Grasping at straws. Last time I had that kind of trouble it was the mouse.

Anonymous said...

The above suggestions are good, especially the simpler ones.

I have seen people swap mouse and keyboard connectors on their PS/2-based machines. If you have this type of connector, and you've done some work on it, check that the swap didn't happen. The things are color coded and should be easy to verify.

Mark Matis said...

If you're using a Microsoft product for your operating system or other programs, I would not be too surprised to find FedGov has been using backdoors. You are a major pain to the Masters, and they and the oath-breakers have NO honor. Consider installing an open-source system such as Ubuntu unless you ABSOLUTELY need a Microsoft product, and I would not be surprised if your problems disappear...

bobn said...

If it's an optical mouse, (red light on bottom), make sure it's not on a very plain white or black surface.

Anonymous said...

Perhaps NSA has decided to monitor your computer use a little closer and they have some GOMER trainee doing the monitoring. I don't trust these things at all since I used to work for them(NSA) long ago.

BS Footprint said...

Long shot, probably not your problem, but before you pull all your hair out:

Here's something I always check when someone complains of mouse freezing:

Assuming Windows OS: Check the System Event Log for Disk Error messages. If the hard disk has bad sectors, the disk controller retries, and causes the system to freeze while the controller is busy.

I've cured some 'mystery freeze' problems by replacing failed hard drives... (or running Gibson Research SpinRite to detect and recover bad sectors.)

More info

BS Footprint said...

Also, a quick test: if the hard disk light is on solid when the computer is frozen, that may be an indication of impending hard disk failure.

When the mouse appears to be frozen, tap the caps lock or num lock key; does the indicator light toggle on/off immediately? If not, this may be further indication of hard drive retries. Why? Because, when the controller is busy retrying the hard disk operation, the system is not responding to keyboard/mouse input, so the indicator lights won't toggle.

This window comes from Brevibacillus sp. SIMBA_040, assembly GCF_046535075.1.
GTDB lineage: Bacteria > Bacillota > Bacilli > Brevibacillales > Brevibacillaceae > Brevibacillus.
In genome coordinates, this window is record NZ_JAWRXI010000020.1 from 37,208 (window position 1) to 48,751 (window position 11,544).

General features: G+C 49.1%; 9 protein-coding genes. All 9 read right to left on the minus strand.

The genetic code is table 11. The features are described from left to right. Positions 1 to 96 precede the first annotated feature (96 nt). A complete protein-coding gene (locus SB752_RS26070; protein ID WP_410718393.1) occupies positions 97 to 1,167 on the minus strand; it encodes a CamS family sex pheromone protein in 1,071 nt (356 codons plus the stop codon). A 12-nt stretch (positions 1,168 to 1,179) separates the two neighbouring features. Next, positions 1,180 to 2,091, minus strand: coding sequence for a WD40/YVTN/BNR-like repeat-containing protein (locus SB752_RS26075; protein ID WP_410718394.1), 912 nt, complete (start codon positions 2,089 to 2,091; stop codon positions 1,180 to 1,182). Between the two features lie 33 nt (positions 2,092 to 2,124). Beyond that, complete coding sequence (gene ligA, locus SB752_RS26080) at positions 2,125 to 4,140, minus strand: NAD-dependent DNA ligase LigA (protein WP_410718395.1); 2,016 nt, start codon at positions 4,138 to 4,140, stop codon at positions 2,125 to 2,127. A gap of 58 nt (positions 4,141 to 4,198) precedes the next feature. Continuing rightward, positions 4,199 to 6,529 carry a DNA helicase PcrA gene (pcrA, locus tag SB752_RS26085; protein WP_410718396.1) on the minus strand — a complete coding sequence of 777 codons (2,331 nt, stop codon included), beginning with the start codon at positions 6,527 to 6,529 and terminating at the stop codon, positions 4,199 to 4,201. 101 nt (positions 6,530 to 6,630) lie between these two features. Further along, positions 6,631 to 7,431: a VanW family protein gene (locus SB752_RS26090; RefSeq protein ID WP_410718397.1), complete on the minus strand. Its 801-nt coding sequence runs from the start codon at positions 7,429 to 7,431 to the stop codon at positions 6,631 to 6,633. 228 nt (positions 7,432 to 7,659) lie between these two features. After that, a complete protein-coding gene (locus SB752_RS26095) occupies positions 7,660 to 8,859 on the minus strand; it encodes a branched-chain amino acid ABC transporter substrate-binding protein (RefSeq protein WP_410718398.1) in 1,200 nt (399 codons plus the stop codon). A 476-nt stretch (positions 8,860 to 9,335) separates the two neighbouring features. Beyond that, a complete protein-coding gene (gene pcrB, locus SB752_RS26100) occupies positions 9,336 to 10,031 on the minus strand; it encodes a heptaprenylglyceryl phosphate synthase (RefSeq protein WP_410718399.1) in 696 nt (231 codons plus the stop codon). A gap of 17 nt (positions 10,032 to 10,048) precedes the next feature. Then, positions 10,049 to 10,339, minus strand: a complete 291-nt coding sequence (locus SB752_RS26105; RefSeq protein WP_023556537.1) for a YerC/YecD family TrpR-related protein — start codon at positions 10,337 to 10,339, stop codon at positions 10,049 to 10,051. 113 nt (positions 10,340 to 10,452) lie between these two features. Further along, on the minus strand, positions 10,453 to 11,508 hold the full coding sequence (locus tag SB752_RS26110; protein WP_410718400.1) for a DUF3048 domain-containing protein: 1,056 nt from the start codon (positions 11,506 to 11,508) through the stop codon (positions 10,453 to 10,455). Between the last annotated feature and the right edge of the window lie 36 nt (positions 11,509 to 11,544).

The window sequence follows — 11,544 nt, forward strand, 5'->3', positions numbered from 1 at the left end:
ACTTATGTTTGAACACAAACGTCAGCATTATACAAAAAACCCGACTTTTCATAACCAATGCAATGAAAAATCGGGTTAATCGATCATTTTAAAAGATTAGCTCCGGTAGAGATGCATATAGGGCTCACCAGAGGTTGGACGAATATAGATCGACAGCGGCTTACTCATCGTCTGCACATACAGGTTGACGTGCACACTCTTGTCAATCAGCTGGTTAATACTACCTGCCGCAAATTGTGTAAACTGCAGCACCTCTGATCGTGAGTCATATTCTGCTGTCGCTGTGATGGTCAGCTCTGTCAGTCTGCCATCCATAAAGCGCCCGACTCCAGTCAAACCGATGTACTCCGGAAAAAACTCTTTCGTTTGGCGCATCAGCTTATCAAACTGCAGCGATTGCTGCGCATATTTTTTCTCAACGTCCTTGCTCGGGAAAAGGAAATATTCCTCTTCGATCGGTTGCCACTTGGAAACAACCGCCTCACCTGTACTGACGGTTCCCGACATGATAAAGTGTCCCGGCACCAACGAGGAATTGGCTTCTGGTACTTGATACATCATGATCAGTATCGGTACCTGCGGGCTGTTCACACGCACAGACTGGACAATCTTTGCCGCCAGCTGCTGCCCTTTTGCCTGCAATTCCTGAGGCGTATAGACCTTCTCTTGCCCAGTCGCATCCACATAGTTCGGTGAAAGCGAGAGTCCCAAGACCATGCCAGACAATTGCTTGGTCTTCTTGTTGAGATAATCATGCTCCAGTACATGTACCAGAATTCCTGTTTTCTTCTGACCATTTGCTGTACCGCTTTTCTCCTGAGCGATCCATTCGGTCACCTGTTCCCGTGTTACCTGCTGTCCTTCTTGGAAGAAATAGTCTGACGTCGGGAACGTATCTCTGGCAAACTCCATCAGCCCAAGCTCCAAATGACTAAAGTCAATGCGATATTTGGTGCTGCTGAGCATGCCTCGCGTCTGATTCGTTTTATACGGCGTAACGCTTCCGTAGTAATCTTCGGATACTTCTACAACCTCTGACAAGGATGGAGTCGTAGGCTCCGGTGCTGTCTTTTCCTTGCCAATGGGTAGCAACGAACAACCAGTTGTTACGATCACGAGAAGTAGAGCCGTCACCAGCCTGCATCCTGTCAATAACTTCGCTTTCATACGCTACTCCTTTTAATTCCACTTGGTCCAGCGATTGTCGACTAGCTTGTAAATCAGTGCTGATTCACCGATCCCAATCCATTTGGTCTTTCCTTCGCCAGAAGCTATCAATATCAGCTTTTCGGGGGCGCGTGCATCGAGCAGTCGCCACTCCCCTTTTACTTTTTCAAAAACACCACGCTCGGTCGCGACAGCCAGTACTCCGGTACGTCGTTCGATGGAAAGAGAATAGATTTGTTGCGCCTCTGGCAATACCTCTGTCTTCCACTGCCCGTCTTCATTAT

Not a sure thing, but as I said, when no other source can be found, you definitely should check the System Event Log for hardware error messages (especially from the Disk subsystem).

Anonymous said...

Install Ubuntu LINUX and stop worrying about your computer every time windows digests a new piece of information. The software is free and extremely powerful and there is no memory overhead used by windows at your expense. Windows now thinks your computer belongs to them and your purchase of their software is simply rent.

Failing that, the windows safe mode as well as driver recovery seem the best options, although it may also be a memory problem, which one of the above may remedy.

Come back from the dark side Mike. Linux will serve you better and your hardware will be happier longer!

bobn said...

A agree with anonymous: Ubuntu Linux is the way to go in general. I use it almost excluisive of Windows at home.


However, if you are having a specific hardware problem, Ubuntu can't fix that.

DevilDog said...

Use the tools from Malwarebytes.org along with Superantispyware.com to check for malware. I work IT for a living and these are the tools I use most, and the best part is they are free! Unfortunately it sounds more like a hardware issue.

Back up your data first though, I've seen a few instances where removing the malware you have a corrupted system file and after you restart to remove the infected files, the OS doesn't come back up.